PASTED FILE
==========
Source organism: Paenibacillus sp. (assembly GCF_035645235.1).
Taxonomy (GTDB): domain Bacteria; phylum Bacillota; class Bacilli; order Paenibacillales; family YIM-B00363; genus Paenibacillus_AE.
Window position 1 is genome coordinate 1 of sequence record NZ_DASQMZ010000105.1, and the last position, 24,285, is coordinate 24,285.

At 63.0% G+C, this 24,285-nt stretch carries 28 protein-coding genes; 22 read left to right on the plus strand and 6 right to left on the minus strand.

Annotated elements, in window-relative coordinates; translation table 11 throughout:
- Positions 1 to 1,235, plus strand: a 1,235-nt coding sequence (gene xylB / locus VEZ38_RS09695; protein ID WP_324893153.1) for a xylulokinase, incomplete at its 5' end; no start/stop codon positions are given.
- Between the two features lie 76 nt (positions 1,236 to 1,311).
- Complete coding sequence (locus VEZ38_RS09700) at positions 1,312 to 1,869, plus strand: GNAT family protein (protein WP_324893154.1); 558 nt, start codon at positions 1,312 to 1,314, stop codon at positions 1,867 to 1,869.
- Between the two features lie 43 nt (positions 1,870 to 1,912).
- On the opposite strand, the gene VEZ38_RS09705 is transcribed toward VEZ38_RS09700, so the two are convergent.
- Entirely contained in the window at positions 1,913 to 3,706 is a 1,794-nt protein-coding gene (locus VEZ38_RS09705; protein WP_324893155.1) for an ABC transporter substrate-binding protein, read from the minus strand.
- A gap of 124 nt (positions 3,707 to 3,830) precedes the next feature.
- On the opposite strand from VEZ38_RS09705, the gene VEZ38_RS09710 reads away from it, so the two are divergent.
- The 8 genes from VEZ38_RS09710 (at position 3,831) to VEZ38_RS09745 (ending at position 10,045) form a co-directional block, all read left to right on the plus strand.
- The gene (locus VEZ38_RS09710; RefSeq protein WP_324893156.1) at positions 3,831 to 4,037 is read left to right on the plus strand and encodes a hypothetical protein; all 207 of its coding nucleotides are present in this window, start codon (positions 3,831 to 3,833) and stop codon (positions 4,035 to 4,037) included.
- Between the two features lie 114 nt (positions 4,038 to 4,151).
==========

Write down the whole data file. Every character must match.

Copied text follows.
Source organism: Paenibacillus sp. (assembly GCF_035645235.1).
Taxonomy (GTDB): domain Bacteria; phylum Bacillota; class Bacilli; order Paenibacillales; family YIM-B00363; genus Paenibacillus_AE.
Window position 1 is genome coordinate 1 of sequence record NZ_DASQMZ010000105.1, and the last position, 24,285, is coordinate 24,285.

At 63.0% G+C, this 24,285-nt stretch carries 28 protein-coding genes; 22 read left to right on the plus strand and 6 right to left on the minus strand.

Annotated elements, in window-relative coordinates; translation table 11 throughout:
- Positions 1 to 1,235, plus strand: a 1,235-nt coding sequence (gene xylB / locus VEZ38_RS09695; protein ID WP_324893153.1) for a xylulokinase, incomplete at its 5' end; no start/stop codon positions are given.
- Between the two features lie 76 nt (positions 1,236 to 1,311).
- Complete coding sequence (locus VEZ38_RS09700) at positions 1,312 to 1,869, plus strand: GNAT family protein (protein WP_324893154.1); 558 nt, start codon at positions 1,312 to 1,314, stop codon at positions 1,867 to 1,869.
- Between the two features lie 43 nt (positions 1,870 to 1,912).
- On the opposite strand, the gene VEZ38_RS09705 is transcribed toward VEZ38_RS09700, so the two are convergent.
- Entirely contained in the window at positions 1,913 to 3,706 is a 1,794-nt protein-coding gene (locus VEZ38_RS09705; protein WP_324893155.1) for an ABC transporter substrate-binding protein, read from the minus strand.
- A gap of 124 nt (positions 3,707 to 3,830) precedes the next feature.
- On the opposite strand from VEZ38_RS09705, the gene VEZ38_RS09710 reads away from it, so the two are divergent.
- The 8 genes from VEZ38_RS09710 (at position 3,831) to VEZ38_RS09745 (ending at position 10,045) form a co-directional block, all read left to right on the plus strand.
- The gene (locus VEZ38_RS09710; RefSeq protein WP_324893156.1) at positions 3,831 to 4,037 is read left to right on the plus strand and encodes a hypothetical protein; all 207 of its coding nucleotides are present in this window, start codon (positions 3,831 to 3,833) and stop codon (positions 4,035 to 4,037) included.
- Between the two features lie 114 nt (positions 4,038 to 4,151).